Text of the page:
Clinical implementation of an oncology-specific family health history risk assessment tool.

Abstract

Background

The presence of hereditary cancer syndromes in cancer patients can have an impact on current clinical care and post-treatment prevention and surveillance measures. Several barriers inhibit identification of hereditary cancer syndromes in routine practice. This paper describes the impact of using a patient-facing family health history risk assessment platform on the identification and referral of breast cancer patients to genetic counselling services.

Methods

This was a hybrid implementation-effectiveness study completed in breast cancer clinics. English-literate patients not previously referred for genetic counselling and/or gone through genetic testing were offered enrollment. Consented participants were provided educational materials on family health history collection, entered their family health history into the platform and completed a satisfaction survey. Upon completion, participants and their clinicians were given personalized risk reports. Chart abstraction was done to identify actions taken by patients, providers and genetic counsellors.

Results

Of 195 patients approached, 102 consented and completed the study (mean age 55.7, 100 % women). Sixty-six (65 %) met guideline criteria for genetic counseling of which 24 (36 %) were referred for genetic counseling. Of those referred, 13 (54 %) participants attended and eight (33 %) completed genetic testing. On multivariate logistic regression, referral was not associated with age, cancer stage, or race but was associated with clinical provider (p = 0.041). Most providers (71 %) had higher referral rates during the study compared to prior. The majority of participants found the experience useful (84 %), were more aware of their health risks (83 %), and were likely to recommend using a patient-facing platform to others (69 %).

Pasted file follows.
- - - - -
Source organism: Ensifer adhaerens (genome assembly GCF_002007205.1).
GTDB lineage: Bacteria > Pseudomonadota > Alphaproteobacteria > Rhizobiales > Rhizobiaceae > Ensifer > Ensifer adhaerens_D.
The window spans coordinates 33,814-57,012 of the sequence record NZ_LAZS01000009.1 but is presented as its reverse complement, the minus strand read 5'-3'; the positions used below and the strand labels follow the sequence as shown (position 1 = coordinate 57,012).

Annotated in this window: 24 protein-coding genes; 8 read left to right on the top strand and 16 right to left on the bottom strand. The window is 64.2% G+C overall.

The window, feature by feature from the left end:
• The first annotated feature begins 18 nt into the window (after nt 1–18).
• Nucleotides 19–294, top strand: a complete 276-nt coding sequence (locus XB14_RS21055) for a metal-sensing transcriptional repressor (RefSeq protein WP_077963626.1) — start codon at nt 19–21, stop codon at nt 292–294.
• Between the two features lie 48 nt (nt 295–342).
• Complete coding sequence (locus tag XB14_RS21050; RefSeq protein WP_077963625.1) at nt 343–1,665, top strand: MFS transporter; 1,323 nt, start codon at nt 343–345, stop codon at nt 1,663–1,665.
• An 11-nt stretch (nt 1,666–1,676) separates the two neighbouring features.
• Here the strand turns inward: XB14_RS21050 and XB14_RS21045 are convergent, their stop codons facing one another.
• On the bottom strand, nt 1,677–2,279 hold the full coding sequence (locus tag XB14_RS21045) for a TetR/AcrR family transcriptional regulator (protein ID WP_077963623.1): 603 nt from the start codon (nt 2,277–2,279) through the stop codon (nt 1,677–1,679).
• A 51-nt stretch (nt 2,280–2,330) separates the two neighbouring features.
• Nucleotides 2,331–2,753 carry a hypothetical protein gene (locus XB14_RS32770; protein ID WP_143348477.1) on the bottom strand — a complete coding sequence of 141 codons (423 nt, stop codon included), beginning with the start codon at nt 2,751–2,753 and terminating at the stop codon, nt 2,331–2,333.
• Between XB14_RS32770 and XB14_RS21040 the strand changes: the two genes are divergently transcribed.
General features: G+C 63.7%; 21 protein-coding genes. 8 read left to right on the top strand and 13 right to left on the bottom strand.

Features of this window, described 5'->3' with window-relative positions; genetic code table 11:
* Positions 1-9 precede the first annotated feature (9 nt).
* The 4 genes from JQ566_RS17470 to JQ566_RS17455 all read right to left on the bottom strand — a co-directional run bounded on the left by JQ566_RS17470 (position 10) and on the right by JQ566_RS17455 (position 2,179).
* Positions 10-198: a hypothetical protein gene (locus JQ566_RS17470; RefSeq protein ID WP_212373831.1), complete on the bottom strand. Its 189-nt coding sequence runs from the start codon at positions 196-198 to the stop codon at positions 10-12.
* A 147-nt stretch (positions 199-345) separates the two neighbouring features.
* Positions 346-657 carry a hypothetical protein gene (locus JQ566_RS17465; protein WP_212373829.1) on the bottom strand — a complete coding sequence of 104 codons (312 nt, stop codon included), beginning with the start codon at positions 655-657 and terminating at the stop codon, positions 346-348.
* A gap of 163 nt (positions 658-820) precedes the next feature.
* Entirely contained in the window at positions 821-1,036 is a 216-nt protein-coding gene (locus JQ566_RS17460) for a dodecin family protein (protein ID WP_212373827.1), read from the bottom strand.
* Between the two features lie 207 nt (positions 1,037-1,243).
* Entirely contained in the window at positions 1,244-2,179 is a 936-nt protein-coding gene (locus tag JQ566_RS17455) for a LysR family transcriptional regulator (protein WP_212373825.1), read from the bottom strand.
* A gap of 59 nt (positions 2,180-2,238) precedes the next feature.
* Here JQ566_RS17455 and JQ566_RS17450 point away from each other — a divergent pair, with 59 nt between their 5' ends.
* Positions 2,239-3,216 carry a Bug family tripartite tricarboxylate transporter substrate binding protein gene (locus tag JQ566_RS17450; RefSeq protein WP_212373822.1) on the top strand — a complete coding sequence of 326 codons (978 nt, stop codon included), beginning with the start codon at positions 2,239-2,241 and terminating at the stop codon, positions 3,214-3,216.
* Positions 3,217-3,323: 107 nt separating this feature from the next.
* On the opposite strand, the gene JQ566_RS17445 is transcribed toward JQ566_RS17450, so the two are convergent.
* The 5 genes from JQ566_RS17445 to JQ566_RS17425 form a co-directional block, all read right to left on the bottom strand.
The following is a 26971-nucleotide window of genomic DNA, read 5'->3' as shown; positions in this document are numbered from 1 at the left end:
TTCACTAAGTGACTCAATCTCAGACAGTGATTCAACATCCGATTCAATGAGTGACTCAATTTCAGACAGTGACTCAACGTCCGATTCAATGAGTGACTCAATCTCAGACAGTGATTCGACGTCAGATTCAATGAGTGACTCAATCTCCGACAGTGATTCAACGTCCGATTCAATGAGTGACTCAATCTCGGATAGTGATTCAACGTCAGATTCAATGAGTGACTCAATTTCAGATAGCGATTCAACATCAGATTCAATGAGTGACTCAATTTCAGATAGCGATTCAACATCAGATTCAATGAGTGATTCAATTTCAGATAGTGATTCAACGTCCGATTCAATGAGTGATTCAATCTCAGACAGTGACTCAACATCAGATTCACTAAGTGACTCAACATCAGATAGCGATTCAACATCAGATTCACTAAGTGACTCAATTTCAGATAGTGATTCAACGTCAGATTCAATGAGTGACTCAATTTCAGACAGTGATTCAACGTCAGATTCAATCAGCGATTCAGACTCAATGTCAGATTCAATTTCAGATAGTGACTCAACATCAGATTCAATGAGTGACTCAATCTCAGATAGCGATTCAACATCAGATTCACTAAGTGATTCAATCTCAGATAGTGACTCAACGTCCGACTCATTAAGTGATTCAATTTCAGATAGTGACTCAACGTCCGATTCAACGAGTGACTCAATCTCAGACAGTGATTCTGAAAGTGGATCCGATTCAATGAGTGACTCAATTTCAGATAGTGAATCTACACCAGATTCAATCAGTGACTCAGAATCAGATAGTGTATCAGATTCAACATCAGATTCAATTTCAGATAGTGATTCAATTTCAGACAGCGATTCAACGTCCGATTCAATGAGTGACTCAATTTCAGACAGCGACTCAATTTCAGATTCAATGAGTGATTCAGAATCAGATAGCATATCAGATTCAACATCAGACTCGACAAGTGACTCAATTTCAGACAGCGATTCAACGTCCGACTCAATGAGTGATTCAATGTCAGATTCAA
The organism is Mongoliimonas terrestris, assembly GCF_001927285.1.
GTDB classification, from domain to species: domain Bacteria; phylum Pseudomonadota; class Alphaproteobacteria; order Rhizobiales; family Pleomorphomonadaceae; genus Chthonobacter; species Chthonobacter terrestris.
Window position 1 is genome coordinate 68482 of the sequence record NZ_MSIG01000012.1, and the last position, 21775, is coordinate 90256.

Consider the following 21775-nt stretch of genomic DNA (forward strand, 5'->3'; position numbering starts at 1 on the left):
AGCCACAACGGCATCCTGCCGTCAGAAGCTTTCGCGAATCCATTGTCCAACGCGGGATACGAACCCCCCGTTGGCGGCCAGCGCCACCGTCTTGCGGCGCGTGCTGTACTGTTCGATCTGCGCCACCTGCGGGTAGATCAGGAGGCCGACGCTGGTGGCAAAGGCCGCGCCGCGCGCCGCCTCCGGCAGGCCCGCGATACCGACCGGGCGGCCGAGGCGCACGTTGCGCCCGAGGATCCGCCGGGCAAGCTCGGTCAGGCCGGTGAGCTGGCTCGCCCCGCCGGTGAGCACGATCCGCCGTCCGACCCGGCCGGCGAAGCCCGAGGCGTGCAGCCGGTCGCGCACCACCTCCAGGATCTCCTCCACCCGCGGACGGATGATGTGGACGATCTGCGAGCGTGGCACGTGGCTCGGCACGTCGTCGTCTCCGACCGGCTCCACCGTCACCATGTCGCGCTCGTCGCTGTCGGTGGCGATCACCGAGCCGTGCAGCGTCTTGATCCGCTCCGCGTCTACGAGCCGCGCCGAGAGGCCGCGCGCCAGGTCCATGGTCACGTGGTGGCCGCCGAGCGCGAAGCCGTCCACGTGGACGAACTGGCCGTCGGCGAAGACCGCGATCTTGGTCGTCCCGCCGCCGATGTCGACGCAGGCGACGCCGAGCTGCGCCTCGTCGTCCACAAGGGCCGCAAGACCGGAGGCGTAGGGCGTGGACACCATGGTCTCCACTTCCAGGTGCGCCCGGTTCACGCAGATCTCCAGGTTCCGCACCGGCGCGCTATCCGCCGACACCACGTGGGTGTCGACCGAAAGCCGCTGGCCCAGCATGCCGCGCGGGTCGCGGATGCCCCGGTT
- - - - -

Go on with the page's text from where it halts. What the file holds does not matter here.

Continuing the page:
Conclusions

65 % of patients attending breast cancer clinics in this study are at-risk for hereditary conditions based on current guidelines. Using a patient-facing risk assessment platform enhances the ability to identify these patients systematically and with widespread acceptability and recognized value by patients. As only a third of at-risk participants received referrals for genetic counseling, further understanding barriers to referral is needed to optimize hereditary risk assessment in oncology practices.

Trial registration

NIH Clinical Trials registry, NCT04639934 . Registered Nov 23, 2020 -- Retrospectively registered.

Department

Description

Provenance

Citation

Published Version (Please cite this version)

10.1186/s13053-021-00177-y

Publication Info

Fung, Si Ming, R Ryanne Wu, Rachel A Myers, Jasper Goh, Geoffrey S Ginsburg, David Matchar, Lori A Orlando, Joanne Ngeow, et al. (2021). Clinical implementation of an oncology-specific family health history risk assessment tool. Hereditary cancer in clinical practice, 19(1). p. 20. 10.1186/s13053-021-00177-y Retrieved from https://hdl.handle.net/10161/22732.

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Scholars@Duke

Wu

Rebekah Ryanne Wu

Adjunct Associate Professor in the Department of Medicine

Dr. Wu is an internal medicine physician and health services researcher. Her main research interest is studying the implementation of precision medicine applications to improve clinical care. She is involved in projects currently looking at a patient-facing family history risk assessment tool, MeTree, which provides individualized risk stratification and clinical decision support recommendations to clinicians and patients. In addition she is also involved in a large scale sequencing program in Singapore looking at the intersection of family health history and genomics to better understand how these data elements can complement one another and create more precise risk predictions.  She is a member of NHGRI's IGNITE network as a co-investigator on a multi-site pragmatic clinical trial of the impact of pharmacogenetic testing on management of depression and acute, and chronic pain.  She is the implementation science advisor for the VA's Pharmacogenomic Testing for Veterans (PHASER) program, which is working to complete preemptive PGx testing on up to 250,000 Veterans by 2024.


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